To read or not to read

Of course we should read. But when do we start?


Getting to know numbers.



This is Emma.

Emma is almost 4 years old (eeek crazy) and she has been showing an interest in numbers and letters.

So what do you do with this? Is she too young to start?


Is her brain mature enough to understand?

On one hand I don’t want to withhold learning from my child especially if she shows interest but at the same time I don’t want her to feel pressure that she needs to understand something that is beyond her years or for her to get disappointed in herself if she feels like it’s not working or going the way she planned.


What I’ve learnt is that learning to read too early can actually be counterproductive. Studies show it can lead to a variety of problems including increased frustration, misdiagnosed disorders and unnecessary time and money spent teaching kids skills that they don’t even have the skill set to understand yet.


While not ‘reading skills’ per se, encouraging an interest and understanding of letters and sounds is an important step in learning to read, and which children benefit from grasping before starting school. Essentially, by reading and talking to children, parents can take the first steps in developing a love of words.



Skills that can be helpful:

Print recognition- A familiarity with books and ability to hold them correctly.

Phonemic awareness- The ability to recognize and manipulate individual sounds within a word.

Critical thinking skills- The ability to analyze a topic and form a unique informed opinion.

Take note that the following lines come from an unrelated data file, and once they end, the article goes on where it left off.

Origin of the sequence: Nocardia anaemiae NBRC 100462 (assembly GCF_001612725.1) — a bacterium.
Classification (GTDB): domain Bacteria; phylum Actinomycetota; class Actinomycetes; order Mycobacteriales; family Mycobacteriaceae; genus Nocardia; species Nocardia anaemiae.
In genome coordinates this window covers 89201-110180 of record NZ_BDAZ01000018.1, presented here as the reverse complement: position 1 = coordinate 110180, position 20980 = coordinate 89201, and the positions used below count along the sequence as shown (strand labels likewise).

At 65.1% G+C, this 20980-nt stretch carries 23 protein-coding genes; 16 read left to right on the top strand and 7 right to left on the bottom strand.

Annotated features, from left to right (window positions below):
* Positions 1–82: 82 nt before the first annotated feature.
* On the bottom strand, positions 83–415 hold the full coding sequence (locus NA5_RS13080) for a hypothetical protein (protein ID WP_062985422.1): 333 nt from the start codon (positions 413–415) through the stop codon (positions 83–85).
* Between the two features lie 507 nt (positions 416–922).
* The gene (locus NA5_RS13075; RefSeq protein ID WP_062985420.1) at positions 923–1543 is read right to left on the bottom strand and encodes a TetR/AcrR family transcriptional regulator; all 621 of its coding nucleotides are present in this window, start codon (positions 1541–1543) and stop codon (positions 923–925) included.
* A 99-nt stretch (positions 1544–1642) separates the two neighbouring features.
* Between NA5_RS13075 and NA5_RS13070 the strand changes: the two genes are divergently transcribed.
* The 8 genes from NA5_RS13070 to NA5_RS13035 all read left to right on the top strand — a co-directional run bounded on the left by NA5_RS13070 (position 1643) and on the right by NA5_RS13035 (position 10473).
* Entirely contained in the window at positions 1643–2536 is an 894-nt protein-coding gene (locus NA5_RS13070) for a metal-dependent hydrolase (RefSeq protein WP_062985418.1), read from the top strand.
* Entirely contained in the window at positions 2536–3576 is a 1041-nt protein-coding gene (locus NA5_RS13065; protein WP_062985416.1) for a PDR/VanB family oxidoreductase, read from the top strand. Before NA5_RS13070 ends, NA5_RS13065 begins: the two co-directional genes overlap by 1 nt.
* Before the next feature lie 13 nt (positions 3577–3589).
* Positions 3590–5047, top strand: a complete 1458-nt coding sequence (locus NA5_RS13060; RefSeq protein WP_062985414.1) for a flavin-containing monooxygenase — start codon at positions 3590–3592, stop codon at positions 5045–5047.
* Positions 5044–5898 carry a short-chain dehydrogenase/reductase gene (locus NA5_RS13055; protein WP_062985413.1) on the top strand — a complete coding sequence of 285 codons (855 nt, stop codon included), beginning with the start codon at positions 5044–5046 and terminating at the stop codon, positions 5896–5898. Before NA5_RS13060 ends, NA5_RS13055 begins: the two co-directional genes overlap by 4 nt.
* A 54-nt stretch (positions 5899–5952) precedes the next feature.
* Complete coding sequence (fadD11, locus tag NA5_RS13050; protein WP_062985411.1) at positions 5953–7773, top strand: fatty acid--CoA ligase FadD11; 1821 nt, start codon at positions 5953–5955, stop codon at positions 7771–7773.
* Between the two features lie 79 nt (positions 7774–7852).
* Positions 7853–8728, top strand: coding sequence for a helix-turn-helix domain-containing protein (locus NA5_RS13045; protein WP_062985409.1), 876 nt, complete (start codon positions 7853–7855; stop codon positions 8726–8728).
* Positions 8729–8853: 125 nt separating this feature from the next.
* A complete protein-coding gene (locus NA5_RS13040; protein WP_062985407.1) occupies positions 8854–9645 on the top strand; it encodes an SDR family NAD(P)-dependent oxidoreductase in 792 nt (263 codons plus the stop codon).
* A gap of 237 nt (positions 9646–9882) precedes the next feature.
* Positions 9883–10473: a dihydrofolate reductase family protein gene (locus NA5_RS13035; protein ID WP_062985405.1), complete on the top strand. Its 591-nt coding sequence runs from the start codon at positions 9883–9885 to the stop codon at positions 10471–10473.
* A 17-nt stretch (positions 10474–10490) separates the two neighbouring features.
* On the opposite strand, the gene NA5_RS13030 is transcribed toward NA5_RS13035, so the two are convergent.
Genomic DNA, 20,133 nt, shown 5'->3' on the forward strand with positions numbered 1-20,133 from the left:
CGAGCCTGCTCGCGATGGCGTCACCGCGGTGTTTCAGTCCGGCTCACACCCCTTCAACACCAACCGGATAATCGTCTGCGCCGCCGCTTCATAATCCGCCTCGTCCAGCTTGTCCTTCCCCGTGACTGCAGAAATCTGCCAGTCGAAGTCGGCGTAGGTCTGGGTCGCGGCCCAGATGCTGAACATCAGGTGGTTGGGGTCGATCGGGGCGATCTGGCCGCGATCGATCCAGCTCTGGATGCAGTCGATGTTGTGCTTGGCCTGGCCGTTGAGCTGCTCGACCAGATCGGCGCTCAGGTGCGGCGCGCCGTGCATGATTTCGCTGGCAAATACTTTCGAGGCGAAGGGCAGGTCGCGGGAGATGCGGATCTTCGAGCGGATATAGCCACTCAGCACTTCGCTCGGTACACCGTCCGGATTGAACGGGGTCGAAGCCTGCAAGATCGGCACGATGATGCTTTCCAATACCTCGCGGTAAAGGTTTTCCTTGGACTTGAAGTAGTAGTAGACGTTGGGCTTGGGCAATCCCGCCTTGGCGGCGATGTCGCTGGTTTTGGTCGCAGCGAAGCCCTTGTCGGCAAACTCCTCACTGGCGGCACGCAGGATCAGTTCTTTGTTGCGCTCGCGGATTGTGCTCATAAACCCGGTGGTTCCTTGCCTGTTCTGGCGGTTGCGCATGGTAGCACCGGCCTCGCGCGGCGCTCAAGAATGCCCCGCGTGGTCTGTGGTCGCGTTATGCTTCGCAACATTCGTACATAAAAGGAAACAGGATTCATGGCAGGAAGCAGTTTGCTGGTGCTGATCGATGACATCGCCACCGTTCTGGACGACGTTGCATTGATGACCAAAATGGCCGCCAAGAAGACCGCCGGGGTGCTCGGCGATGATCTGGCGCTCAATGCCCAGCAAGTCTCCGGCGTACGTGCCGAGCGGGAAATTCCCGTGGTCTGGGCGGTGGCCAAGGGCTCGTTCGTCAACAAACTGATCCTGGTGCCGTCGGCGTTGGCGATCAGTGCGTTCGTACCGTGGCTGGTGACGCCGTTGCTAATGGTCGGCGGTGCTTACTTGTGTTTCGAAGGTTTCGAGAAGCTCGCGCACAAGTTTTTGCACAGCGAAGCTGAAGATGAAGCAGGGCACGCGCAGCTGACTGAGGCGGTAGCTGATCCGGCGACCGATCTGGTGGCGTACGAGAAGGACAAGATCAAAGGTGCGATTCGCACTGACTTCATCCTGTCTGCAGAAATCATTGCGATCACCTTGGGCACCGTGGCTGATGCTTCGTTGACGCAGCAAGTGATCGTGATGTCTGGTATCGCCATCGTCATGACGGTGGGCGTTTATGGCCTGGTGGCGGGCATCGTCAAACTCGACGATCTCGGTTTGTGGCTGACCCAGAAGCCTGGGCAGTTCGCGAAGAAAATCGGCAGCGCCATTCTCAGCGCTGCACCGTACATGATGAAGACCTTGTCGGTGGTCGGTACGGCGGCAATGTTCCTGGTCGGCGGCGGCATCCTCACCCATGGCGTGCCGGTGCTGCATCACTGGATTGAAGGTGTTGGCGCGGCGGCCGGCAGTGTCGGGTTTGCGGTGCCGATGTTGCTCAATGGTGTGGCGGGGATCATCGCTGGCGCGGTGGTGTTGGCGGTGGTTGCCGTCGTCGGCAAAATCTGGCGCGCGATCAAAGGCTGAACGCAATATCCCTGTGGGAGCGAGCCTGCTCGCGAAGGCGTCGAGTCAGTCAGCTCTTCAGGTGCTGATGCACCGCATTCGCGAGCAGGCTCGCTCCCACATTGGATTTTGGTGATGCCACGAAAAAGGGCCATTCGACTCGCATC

Spoken language fluency- The ability to speak and understand their native language (s) on a verbal level.

Phonological awareness- The ability to recognize words, sounds and syllables.

Alphabet knowledge- The ability to recognize and name print alphabet letters.


So what did I do?

I bought Emma some workbooks where she could trace letters. I sat with her and I went at her speed. We talked about the letters and sounded them out but I let her take the lead.

Emma is really smart and very mature for her age. I want her to be excited to learn and I'll always be there to teach her new things.


Emma getting familiar with her Hebrew alphabet.


As a child I was never a very good student. As I've mentioned before, I moved to Israel when I was 11. For someone who was never a very strong student going to school in a different language made for lots more struggling. When it came time to apply for high schools I naturally applied to all the schools my friends were applying to. Needless to say I did not get accepted to any of them. I was put on waiting lists or just flat out told NO.


I ended up going to the high school that my older sister was at and it was absolutely the wrong place for me I barely lasted a year and then switched schools.

The only school that seemed suitable for me at that point was actually the worst school for me. I lasted a year there as well and by that point I just gave up on school. I informed my parents that I did enough and that I was finishing my high school career after 10th grade. I couldn't do it anymore.


Luckily my parents weren't going to stand for that and searched for a different option. They found a high school that had all the lessons taught in English and I was able to finish up in one year and get my G.E.D.


So I passed and my G.E.D is what I got.

So what's my point of this whole high school saga?

We'll I was being forced into a box. A box that just wasn't the right fit for me made me feel badly with myself. I thought "What is wrong me"?




Really I should have thought, what is wrong with them? Why do I need to be like everyone else.

So I don't read the same way as the girl next to me. So my math skills aren't the same as the girl sitting two seats in front of me.


Now that I'm a mother and my children's education and school years are before me I want to make sure that I'm doing all that I can to prevent those feelings. I never want my children to feel the way that I did and I'm sure so many others did.


Each child understands things in their own way. We're all different and what works for one person or even a bunch may not work for others.


There's nothing wrong with that!


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